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  Spring 2016 Issue Excerpts


Here's a bit of what you'll find in the Spring 2016 issue.
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Republican River flood opening layout

 “Gentle River Goes Mad”: The Republican River Flood of 1935 and its New Deal Legacy  Stacey Stubbs

After years of drought, the arrival of rain at the end of May 1935 at first seemed a blessing to the residents of the Republican River Valley. Years of poor farming methods followed by severe drought resulted in a period known as the Dust Bowl, marked by crop failures and massive dust storms from Nebraska to Texas during the first half of the 1930s. While conditions in the Republican Valley were not as severe as in some areas to the south, farmers struggled nonetheless. Rain signaled the valley’s revitalization. However, it also marked a new era for the region, one in which the federal government and its “New Deal” programs played a significant role in the aftermath of natural disaster. 

The change to the usually gentle Republican River came with little warning. In their survey for the Department of the Interior, Robert Follansbee and J. B. Spiegel stated that the Dust Bowl, ironically, created conditions ripe for flooding. The dry ground proved incapable of absorbing large amounts of precipitation. Several days of rain, along with a cloudburst over Colorado, quickly saturated the ground. The runoff rolled into the Republican River and its tributaries, all of which overtopped their banks. The result was “the greatest flood of record.” Normally 300 to 400 feet wide, the river spread a mile wide in most places, and up to four miles wide in several areas of Nebraska and Kansas. The Omaha World-Herald described the resulting trail of disaster under the headline, “Gentle River Goes Mad.”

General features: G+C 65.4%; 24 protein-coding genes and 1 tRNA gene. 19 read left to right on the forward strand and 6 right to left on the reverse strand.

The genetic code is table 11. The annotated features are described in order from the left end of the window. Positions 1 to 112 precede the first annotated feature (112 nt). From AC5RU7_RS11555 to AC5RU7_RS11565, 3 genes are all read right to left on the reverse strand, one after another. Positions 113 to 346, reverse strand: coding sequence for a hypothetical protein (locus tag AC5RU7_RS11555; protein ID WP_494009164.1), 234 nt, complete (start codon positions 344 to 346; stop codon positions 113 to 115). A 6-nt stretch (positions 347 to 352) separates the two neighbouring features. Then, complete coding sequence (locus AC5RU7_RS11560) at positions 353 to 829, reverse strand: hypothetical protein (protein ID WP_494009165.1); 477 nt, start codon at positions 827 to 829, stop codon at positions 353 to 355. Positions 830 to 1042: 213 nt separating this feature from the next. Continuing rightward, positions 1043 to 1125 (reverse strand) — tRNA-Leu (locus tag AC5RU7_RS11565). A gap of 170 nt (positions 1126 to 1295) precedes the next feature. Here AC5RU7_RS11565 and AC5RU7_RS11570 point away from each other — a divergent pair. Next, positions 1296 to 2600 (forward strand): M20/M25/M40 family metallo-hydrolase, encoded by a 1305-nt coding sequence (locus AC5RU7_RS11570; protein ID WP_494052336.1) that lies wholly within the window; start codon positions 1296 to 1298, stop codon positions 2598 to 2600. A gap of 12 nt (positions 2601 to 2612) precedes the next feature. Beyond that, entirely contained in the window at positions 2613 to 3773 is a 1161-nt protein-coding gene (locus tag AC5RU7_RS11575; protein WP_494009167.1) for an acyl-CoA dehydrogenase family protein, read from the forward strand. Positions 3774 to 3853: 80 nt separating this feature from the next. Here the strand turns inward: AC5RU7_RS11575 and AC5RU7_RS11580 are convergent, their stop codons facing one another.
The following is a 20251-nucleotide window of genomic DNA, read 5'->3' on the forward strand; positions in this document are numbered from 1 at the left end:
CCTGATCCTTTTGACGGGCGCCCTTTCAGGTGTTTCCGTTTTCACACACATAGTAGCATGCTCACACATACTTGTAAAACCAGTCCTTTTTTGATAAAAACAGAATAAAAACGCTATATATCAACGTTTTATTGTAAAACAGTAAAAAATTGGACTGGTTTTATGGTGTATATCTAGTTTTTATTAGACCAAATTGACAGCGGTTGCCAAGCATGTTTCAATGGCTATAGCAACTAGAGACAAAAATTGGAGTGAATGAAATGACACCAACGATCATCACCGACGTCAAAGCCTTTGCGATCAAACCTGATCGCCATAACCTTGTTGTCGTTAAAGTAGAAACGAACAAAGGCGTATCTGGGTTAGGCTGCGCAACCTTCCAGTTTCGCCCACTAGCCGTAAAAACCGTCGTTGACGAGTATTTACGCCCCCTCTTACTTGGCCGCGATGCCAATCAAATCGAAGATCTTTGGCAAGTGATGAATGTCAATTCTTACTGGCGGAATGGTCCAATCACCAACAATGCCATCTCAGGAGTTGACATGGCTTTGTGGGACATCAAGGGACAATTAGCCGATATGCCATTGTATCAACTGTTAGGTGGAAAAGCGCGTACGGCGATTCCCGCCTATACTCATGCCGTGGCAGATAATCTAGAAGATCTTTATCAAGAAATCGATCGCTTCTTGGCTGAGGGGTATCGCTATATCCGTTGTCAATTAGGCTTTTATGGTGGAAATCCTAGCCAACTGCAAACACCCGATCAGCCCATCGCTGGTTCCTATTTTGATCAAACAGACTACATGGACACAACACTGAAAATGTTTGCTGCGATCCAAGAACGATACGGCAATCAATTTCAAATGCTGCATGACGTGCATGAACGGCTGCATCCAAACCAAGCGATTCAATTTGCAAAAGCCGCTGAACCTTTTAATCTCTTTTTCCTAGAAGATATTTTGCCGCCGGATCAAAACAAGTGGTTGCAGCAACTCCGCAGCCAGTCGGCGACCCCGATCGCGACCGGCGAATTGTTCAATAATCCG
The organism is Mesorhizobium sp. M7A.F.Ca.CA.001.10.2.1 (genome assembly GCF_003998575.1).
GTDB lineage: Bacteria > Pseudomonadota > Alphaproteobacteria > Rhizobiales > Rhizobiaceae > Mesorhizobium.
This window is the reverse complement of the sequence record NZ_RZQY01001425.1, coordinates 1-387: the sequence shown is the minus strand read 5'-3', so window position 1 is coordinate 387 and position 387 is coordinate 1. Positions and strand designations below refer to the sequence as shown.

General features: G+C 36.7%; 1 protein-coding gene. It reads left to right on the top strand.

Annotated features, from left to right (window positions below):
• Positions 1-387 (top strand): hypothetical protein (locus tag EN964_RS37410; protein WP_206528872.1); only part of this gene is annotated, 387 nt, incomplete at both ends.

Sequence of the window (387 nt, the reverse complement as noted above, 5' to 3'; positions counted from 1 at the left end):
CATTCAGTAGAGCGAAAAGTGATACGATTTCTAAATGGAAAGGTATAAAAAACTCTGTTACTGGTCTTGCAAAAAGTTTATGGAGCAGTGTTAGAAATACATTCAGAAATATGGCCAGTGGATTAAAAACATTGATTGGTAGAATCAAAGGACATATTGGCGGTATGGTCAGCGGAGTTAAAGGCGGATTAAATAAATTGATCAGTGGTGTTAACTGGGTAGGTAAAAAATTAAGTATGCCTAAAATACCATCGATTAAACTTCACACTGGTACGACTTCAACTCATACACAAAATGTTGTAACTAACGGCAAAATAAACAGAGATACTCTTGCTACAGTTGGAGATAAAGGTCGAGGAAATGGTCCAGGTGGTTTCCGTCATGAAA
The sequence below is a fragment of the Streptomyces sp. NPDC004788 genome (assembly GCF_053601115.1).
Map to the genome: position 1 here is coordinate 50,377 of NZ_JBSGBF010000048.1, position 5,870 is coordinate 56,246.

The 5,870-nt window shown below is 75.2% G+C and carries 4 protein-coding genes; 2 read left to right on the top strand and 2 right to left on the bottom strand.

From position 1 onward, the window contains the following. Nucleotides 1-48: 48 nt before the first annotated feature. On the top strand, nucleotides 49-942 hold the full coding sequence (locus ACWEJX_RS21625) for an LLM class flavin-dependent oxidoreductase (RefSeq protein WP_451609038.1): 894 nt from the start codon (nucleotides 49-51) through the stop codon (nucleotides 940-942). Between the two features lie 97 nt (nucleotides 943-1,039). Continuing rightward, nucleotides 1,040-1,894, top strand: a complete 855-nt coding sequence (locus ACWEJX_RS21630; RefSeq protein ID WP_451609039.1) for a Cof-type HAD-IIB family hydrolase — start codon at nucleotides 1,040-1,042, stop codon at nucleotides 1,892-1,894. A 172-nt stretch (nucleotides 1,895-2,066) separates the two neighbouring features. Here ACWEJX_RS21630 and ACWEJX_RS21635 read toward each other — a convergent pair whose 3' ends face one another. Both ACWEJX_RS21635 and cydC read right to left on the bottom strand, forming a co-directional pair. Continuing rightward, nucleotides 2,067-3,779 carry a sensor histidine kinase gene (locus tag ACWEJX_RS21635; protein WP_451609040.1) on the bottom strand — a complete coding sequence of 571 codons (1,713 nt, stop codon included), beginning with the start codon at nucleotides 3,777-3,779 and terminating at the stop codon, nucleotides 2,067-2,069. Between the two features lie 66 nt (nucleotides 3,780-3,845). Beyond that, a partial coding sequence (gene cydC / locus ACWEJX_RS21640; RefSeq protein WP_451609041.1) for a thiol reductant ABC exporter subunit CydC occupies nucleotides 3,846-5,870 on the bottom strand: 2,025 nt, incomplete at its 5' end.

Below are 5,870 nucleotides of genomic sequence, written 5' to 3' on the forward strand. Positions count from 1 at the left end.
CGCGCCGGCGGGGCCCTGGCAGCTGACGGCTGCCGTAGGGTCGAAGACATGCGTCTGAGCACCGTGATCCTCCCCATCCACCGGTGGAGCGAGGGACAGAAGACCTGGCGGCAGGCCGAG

The Republican River’s drainage basin covers 22,400 square miles and stretches across Colorado, Kansas, and Nebraska. Its flooding, therefore, affected a wide area. Although reports vary, an estimated 113 people perished in the flooding. Most families recovered the bodies of their lost loved ones, but the remains of several victims eluded search efforts. Most of the flooded ground was farmland, and property losses, including livestock and machinery, came to approximately $26 million. An estimated 341 miles of highway, 307 bridges, and 74,500 acres of farmland were damaged, along with the many homes and buildings of those living near the river.

As the waters receded, residents across the valley began the recovery process. “But it has been a hard fight,” wrote H. H. McCoy, publisher for the Orleans Chronicle, “and however brave these men may be, they alone cannot forever play the role of Hercules.” Many disaster victims relied on the assistance of family and friends, but residents needed outside help in their rebuilding efforts. Private organizations such as the American Red Cross aided the valley’s recovery. But just as important, the federal government began taking a larger role, and like other regions of the country, the Republican River Valley would benefit from the work of government officials, the armed forces, and federal agencies such as the Federal Emergency Relief Administration (FERA) and the Civilian Conservation Corps (CCC). 

The entire essay appears in the Spring 2016 issue.

 

 

1875 Black Hills Council opening layout

 


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